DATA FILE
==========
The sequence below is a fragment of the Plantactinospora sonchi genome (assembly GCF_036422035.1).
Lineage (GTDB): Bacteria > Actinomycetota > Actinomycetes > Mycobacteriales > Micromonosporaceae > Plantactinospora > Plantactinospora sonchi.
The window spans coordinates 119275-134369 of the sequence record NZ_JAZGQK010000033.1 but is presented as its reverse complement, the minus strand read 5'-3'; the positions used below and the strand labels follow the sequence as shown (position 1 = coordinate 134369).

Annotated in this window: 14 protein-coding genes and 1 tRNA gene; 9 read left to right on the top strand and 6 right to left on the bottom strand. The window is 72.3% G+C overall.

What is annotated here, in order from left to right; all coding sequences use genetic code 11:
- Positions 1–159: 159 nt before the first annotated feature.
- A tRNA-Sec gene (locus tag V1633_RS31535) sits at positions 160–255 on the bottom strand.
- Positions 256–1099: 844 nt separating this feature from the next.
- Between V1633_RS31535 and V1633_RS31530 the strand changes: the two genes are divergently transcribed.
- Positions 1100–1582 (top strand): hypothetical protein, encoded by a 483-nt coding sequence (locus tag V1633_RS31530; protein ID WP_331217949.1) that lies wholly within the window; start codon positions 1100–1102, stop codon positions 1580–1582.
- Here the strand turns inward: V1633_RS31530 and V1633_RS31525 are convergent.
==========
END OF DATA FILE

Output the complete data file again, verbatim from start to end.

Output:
The sequence below is a fragment of the Plantactinospora sonchi genome (assembly GCF_036422035.1).
Lineage (GTDB): Bacteria > Actinomycetota > Actinomycetes > Mycobacteriales > Micromonosporaceae > Plantactinospora > Plantactinospora sonchi.
The window spans coordinates 119275-134369 of the sequence record NZ_JAZGQK010000033.1 but is presented as its reverse complement, the minus strand read 5'-3'; the positions used below and the strand labels follow the sequence as shown (position 1 = coordinate 134369).

Annotated in this window: 14 protein-coding genes and 1 tRNA gene; 9 read left to right on the top strand and 6 right to left on the bottom strand. The window is 72.3% G+C overall.

What is annotated here, in order from left to right; all coding sequences use genetic code 11:
- Positions 1–159: 159 nt before the first annotated feature.
- A tRNA-Sec gene (locus tag V1633_RS31535) sits at positions 160–255 on the bottom strand.
- Positions 256–1099: 844 nt separating this feature from the next.
- Between V1633_RS31535 and V1633_RS31530 the strand changes: the two genes are divergently transcribed.
- Positions 1100–1582 (top strand): hypothetical protein, encoded by a 483-nt coding sequence (locus tag V1633_RS31530; protein ID WP_331217949.1) that lies wholly within the window; start codon positions 1100–1102, stop codon positions 1580–1582.
- Here the strand turns inward: V1633_RS31530 and V1633_RS31525 are convergent.